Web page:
Scaling behavior and the effects of heterogeneity on shallow seismic imaging of mineral deposits: a case study from Brunswick No. 6 mining area, Canada
2013 (English)In: Journal of Applied Geophysics, ISSN 0926-9851, Vol. 90, 1-18 p.Article in journal (Refereed) Published
We have studied the scaling behavior of compressional-wave velocity and density logs from an exploration borehole that extends down to about 700 m depth in the Brunswick No. 6 mining area, Bathurst Mining Camp, Canada. Using statistical methods, vertical and horizontal scale lengths of heterogeneity were estimated. Vertical scale length estimates from the velocity, density and calculated acoustic impedance are 14 m, 33 m, and about 20 m, respectively. Although the estimated scale length for the acoustic impedance implies a weak scattering environment, elastic finite difference modeling of seismic wave propagation in 2D heterogeneous media demonstrates that even this weak scattering medium can mask seismic signals from small, but yet economically feasible, massive sulphide deposits. Further analysis of the synthetic seismic data suggests that in the presence of heterogeneity, lenticular-shaped targets may only exhibit incomplete diffraction signals whereby the down-dip tails of these diffractions are mainly visible on the stacked sections. Therefore, identification of orebody generated diffractions is much easier on the unmigrated stacked sections than on migrated stacked sections. The numerical seismic modeling in 2D heterogeneous media indicates that in the presence of large horizontal, but small vertical scale lengths (structural anisotropy), identification of massive sulphide deposits is possible, but their delineation at depth requires detailed velocity modeling and processing algorithms which can handle the anisotropy.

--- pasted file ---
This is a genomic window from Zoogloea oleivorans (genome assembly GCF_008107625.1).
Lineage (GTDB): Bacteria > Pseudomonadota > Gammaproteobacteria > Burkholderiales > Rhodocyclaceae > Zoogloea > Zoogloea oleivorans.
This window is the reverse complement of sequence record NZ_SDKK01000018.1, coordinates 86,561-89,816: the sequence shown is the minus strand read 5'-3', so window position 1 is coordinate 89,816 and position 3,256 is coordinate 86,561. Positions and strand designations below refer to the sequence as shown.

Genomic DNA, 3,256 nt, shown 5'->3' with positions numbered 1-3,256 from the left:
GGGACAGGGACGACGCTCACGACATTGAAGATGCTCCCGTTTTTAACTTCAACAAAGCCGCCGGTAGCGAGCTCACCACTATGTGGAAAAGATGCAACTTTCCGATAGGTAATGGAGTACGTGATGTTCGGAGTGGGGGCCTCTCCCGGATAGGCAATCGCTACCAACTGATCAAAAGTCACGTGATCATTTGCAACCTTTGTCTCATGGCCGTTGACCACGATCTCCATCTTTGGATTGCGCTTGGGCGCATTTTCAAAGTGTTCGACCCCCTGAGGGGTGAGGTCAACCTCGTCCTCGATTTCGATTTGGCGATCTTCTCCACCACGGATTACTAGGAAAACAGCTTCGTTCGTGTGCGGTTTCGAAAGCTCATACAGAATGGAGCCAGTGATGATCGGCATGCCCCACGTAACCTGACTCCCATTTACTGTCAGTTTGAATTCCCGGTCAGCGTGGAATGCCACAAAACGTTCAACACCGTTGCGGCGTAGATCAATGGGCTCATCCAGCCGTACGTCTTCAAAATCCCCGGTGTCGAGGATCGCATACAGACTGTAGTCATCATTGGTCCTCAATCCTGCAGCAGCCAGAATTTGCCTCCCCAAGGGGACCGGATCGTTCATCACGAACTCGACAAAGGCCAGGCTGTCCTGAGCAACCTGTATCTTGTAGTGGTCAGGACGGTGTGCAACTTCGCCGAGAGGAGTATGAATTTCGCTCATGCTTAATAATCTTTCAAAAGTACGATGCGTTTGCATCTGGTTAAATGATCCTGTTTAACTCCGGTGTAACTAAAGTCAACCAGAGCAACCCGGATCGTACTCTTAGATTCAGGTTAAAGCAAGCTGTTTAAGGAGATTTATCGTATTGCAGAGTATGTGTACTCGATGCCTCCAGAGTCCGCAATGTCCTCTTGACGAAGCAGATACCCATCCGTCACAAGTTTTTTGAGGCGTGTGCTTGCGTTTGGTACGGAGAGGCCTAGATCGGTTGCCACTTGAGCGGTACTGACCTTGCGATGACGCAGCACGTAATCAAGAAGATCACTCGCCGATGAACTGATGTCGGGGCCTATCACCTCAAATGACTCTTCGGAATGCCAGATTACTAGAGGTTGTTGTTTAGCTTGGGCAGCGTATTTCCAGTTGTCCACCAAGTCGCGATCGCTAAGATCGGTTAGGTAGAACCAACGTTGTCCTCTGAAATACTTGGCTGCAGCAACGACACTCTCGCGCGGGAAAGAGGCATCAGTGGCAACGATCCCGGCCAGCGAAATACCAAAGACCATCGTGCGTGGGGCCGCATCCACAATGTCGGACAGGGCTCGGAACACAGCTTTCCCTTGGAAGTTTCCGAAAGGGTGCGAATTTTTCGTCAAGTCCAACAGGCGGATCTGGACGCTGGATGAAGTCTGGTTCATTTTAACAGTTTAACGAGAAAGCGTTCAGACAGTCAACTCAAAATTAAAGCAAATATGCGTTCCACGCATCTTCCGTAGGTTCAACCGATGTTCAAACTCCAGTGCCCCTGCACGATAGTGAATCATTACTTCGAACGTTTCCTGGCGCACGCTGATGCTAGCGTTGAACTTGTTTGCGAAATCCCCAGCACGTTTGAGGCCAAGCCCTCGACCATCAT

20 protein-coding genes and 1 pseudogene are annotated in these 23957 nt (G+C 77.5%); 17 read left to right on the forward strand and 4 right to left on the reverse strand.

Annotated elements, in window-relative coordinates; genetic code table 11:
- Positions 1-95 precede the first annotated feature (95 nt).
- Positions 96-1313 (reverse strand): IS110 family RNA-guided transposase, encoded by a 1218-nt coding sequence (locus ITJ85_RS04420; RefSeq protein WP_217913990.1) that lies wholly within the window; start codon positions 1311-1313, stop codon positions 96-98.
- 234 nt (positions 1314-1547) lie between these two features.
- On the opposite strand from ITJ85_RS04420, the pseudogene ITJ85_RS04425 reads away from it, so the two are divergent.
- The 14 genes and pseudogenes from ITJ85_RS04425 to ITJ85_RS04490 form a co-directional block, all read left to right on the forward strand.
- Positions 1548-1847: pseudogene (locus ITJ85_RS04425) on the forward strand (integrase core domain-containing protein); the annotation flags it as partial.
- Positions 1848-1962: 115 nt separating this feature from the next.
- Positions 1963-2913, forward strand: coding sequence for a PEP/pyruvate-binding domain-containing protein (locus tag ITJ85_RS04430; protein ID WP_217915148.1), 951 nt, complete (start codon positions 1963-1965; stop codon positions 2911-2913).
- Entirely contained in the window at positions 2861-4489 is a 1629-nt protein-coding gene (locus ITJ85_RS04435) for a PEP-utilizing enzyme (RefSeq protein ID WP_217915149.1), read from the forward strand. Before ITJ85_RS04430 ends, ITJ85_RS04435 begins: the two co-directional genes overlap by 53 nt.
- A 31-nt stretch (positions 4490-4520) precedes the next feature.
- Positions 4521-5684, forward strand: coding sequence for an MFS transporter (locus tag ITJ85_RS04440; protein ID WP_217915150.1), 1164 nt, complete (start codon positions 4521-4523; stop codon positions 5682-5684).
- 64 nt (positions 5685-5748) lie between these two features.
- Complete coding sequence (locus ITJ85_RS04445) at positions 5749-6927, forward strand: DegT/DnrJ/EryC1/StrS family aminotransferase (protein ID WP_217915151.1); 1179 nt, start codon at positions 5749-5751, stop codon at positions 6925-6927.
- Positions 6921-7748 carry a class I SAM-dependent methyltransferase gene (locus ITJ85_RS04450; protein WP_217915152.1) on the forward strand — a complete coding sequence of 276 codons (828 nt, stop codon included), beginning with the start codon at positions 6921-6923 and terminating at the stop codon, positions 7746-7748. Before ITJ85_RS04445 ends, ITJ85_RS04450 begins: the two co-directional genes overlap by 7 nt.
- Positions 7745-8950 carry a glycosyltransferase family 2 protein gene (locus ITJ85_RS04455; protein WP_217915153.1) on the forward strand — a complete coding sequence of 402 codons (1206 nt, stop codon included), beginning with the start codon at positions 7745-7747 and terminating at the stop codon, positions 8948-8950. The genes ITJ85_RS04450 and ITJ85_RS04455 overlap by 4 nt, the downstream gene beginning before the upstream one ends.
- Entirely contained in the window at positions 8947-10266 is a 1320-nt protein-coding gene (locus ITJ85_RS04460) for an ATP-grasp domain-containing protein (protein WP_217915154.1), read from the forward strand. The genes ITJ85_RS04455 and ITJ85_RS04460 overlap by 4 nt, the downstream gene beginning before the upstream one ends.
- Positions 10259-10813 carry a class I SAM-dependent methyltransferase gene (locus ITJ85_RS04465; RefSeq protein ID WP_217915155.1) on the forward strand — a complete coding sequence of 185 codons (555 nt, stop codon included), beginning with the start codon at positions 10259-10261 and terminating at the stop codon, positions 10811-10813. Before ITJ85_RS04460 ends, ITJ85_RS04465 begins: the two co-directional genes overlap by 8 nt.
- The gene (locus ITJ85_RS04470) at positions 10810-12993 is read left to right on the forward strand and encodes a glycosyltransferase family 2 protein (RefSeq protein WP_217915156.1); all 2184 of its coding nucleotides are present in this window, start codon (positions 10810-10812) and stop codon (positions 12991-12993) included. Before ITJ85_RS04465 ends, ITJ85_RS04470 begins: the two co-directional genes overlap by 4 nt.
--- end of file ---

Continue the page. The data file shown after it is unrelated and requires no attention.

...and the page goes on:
Place, publisher, year, edition, pages
Elsevier, 2013. Vol. 90, 1-18 p.
crystalline rock, scattering, heterogeneity, scaling, modeling
IdentifiersURN: urn:nbn:se:uu:diva-189088DOI: 10.1016/j.jappgeo.2012.12.003ISI: 000316167700001OAI: oai:DiVA.org:uu-189088DiVA: diva2:580613